Category Archives: phil darby

The real price of discount retailing

With markets as tough as they are it’s not surprising that more businesses than ever are weighing up whether to adopt a short-term tactical approach or hang tough with the longer-term strategic thing.  Retailers are right at the centre of this dilemma and you only have to glance at your local high street or shopping mall to see the choice that many have made.  Stores with perpetual sales or cut-price offers have become a feature of the retail landscape in pretty well every country around the world.

Even though they know that the path to instant gratification has an inevitable pay-off, cake today is becoming an irresistable proposition for idea and cash-strapped marketers, who can only be aiming to be somewhere else when the bill arrives.  So, what is the price of this kind of short-termism?

In this context there are two types of retailer – those who sell branded goods and those whose offer comprises mainly own brand.  The first group can be further divided into premium and mass-market.  The premium retailers, by and large, are chasing margin with high prices.  They are usually the last to have to make the short-term/long-term choice because their clientele are well-heeled and unfamiliar with the financial reality most of us live with.  On the other, far more popular side of the street, mass-market sellers of branded product are “champions of the consumer”.  We rely on them to negotiate with manufacturers on our behalf to deliver the branded products we all hanker after at advantageous prices.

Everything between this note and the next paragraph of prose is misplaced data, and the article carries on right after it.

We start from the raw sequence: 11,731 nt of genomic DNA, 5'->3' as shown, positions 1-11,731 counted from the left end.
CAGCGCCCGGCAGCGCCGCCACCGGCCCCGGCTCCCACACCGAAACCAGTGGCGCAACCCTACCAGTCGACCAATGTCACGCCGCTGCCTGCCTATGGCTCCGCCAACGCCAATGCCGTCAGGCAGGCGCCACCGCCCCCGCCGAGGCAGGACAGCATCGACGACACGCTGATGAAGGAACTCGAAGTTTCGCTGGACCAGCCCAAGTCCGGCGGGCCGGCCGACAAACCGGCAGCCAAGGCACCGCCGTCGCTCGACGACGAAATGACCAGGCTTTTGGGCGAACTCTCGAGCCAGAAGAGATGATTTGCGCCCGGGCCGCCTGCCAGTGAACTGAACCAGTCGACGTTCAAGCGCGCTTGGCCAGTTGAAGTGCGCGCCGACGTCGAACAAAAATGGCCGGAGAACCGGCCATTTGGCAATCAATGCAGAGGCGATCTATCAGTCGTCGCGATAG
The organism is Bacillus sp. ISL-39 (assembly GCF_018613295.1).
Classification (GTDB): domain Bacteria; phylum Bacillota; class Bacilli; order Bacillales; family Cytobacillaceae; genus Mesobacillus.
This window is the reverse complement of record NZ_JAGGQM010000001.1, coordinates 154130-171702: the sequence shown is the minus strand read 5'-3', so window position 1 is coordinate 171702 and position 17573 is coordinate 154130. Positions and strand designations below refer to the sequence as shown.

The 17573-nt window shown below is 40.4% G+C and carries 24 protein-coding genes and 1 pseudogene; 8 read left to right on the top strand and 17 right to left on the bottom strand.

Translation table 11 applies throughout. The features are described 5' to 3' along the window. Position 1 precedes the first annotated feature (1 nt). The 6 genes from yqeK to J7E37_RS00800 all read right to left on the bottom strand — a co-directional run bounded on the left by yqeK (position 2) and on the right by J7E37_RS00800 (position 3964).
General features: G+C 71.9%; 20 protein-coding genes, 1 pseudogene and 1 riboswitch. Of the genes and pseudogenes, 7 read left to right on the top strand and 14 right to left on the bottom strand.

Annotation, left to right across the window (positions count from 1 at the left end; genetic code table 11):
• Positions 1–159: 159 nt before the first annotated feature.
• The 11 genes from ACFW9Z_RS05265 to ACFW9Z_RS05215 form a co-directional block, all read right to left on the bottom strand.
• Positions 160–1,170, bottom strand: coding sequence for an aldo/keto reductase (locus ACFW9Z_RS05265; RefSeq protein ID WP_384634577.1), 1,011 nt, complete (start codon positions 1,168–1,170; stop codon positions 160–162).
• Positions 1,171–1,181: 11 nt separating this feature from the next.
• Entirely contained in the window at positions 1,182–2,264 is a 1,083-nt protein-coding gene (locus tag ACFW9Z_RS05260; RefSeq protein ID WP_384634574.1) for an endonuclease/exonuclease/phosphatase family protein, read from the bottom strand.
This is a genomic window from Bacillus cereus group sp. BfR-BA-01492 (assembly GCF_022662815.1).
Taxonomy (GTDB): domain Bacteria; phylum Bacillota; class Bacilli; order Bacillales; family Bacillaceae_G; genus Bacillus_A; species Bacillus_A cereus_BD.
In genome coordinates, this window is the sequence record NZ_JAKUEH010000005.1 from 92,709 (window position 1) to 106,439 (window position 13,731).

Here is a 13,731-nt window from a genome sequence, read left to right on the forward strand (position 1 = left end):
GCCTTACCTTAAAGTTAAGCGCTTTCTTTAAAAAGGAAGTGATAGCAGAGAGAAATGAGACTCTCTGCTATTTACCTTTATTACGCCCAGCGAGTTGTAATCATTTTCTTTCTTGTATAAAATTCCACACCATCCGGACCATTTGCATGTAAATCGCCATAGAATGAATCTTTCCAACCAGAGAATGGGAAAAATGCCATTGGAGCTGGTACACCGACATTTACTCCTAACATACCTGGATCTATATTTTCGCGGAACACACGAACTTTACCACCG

The own brand retailers come from a different direction.  The value of their proposition is entirely their own making.  Customers recognise own-branders as an authority in the things they sell and trust them to use their knowledge and experience  to produce great value product of their own.  Retailers like this that come to mind would be Ikea and Marks and Spencer.

Now consider for a moment discount promotions as a concept.  Again, you could say they come in two kinds.  The first is the seasonal event that we have come to expect.  This is legitimate.  We understand that these promotions are the retailer’s way of clearing slow-moving stock or ends of lines and as long as it remains occasional it and the retailer will retain credibility.

The other kind of discount promotions are those run by struggling retailers to generate sort-term business.  These usually achieve their immediate objective.  The problems arise with repetition.  You must have heard people dismissing retailers as “the place with the sale on all the time”.  The perpetual sale isn’t credible, so let’s not kid ourselves that consumers are buying this line.  If a product appears to always be reduced to 99p then that’s all its worth to the consumer and no amount of double pricing is going to convince them otherwise.  We’ve all witnessed the Pierre Cardin brand get pulped in markets around the world.  Once a respectable, desirable brand, constant deep discounting has reduced it to a bargain basement brand.  Nobody pays full-price for a Pierre Cardin suit because we all know that it will be 70% off next week!